Barbara, who asked not to use her real name, is 28 and from Brazil. She has worked illegally as a waitress at a restaurant here for the past two and a half years, while also studying at design school. “I don’t understand this country,” she said. “The Spanish government gave legal work status to 700,000 illegal immigrants in 2005, but non-Europeans with student visas were excluded. We’re educated, we have skills, but for us to study and legally work, we have to get a work permit, which you can only get if someone offers you a job. The restaurant where I work tried to get me a permit, but because they had unpaid fines with the Ajuntament, the Ajuntament refused to grant the permit.”
Barbara’s is by no means an isolated case. Many waiters, particularly non-Europeans, work illegally. This arrangement, truth be told, is good for restaurant owners, because it keeps their money in the black and, hence, free of taxes. Hiring undocumented staff, however, can lead to abusive wages and hours. For restaurant owners, this tactic also has its risks. Fines for illegally employing European Union members begin at €300; for non-European Union members, the first-time fine is €6,000 and subsequent fines can run as high as €60,000.
Miguel Soreno (not his real name), a 24-year-old Argentine, has worked illegally as a waiter since his arrival in Spain four years ago. Two days after leaving his last job at a bar-restaurant in Badalona, city inspectors arrived at the bar and busted his replacement, an illegally employed Colombian. “In a few weeks, I’m getting married to a Spanish woman,” Soreno said. “Then I’ll have papers and can find some other work. I don’t want to be a waiter all my life; the work is intense and exhausting, it takes me a few hours just to wind down after working. You’d be surprised by the amount of drugs restaurant workers take to get through the day.”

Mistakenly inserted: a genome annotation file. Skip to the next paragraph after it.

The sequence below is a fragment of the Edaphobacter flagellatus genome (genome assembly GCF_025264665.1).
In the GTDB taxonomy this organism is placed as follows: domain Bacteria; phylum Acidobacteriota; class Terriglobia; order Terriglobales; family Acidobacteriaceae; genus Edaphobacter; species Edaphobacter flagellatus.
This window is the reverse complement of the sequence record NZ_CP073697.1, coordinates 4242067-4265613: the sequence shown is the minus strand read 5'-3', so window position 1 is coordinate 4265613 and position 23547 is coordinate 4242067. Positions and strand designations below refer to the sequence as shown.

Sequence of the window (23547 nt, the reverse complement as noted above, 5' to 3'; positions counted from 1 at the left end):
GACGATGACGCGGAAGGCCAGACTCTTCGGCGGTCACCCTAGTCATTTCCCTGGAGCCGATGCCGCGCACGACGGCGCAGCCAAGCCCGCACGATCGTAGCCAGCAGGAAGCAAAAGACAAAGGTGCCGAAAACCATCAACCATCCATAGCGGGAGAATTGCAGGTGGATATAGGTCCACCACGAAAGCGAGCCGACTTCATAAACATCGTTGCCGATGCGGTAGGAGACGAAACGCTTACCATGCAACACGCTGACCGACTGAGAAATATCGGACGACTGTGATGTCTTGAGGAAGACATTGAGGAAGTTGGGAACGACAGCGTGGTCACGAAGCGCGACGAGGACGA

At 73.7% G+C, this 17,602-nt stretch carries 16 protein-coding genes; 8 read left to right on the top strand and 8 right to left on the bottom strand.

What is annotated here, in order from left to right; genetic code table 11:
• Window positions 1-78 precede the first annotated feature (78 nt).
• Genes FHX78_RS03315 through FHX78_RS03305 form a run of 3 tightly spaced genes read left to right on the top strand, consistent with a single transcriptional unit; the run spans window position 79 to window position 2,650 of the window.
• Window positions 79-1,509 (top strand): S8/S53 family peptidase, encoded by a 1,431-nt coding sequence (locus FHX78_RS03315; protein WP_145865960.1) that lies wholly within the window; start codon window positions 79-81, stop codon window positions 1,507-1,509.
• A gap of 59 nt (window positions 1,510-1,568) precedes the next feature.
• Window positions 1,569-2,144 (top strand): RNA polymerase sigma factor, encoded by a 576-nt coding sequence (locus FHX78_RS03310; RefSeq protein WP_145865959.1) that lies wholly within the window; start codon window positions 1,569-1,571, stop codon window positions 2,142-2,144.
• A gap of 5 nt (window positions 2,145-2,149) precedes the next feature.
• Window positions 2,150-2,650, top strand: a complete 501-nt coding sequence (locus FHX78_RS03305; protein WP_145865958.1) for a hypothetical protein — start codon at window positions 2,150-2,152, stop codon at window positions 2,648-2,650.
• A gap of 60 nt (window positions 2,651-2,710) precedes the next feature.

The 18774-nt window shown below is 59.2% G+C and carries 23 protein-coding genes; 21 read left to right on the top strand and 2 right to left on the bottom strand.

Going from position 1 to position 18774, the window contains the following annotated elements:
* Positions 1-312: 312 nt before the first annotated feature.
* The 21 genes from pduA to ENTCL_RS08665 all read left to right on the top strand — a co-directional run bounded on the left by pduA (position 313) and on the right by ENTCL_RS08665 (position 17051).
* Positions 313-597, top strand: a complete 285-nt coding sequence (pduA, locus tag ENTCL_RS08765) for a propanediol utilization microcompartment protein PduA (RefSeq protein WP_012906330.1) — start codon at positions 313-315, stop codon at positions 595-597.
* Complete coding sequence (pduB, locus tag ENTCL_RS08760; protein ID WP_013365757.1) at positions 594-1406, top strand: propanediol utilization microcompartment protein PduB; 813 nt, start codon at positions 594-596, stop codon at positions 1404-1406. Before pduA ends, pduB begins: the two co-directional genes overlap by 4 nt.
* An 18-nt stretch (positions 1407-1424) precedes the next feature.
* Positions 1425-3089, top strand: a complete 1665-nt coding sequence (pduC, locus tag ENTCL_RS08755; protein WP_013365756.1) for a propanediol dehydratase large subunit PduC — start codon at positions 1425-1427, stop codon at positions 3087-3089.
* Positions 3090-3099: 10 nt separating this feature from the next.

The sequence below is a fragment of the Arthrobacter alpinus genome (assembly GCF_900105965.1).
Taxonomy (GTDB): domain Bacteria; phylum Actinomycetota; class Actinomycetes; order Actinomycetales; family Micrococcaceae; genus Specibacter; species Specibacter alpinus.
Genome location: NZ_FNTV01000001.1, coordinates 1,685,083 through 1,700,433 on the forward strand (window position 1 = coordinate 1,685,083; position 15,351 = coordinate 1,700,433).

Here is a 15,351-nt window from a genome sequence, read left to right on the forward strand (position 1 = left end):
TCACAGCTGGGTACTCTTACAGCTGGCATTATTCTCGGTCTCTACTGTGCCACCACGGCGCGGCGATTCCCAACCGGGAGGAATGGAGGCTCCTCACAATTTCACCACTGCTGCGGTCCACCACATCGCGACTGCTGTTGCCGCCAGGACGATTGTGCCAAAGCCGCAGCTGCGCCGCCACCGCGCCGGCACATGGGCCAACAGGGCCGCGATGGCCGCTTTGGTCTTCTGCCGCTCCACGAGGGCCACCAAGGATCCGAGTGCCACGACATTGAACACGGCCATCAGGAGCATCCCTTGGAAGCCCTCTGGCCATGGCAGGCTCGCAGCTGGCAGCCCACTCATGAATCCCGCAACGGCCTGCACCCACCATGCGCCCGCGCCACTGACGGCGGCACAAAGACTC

Where he currently works, at a fashionable restaurant in Ciutat Vella, Soreno earns €1,300 a month for working five days a week, eight to ten hours a day. He and his fellow waiters share equally all of their tips with the rest of the restaurant staff, excluding the owners. “The best customers are the Americans and English,” Soreno said. “They’re the most polite and considerate, and they also show their gratitude in tips. The worst are the Catalans, Portuguese and Italians; they treat you as an inferior and, let’s face it, people here don’t leave tips.”
Down at the Port Olímpic, head waiter Bilal Ahmed gets to keep for himself all the tips he earns. This compensates for the fact that he is paid €1,200 a month for working 10-hour days, six days a week at the Cangrejo Loco, one of the best and busiest seafood restaurants along the row of such eateries at the port.
“We have a lot of international customers and I make a minimum of €50 a day in tips, so it adds up,” Ahmed said. The 35-year-old Pakistani, who studied electronic engineering in the US and the UK, said he was content with his job. Along with the tips, there are sometimes other highlights. “Last summer, I had the pleasure of serving Leonardo di Caprio and his new girlfriend,” he said.
Di Caprio ordered a lobster casserole and left a good tip.
First published June 2007.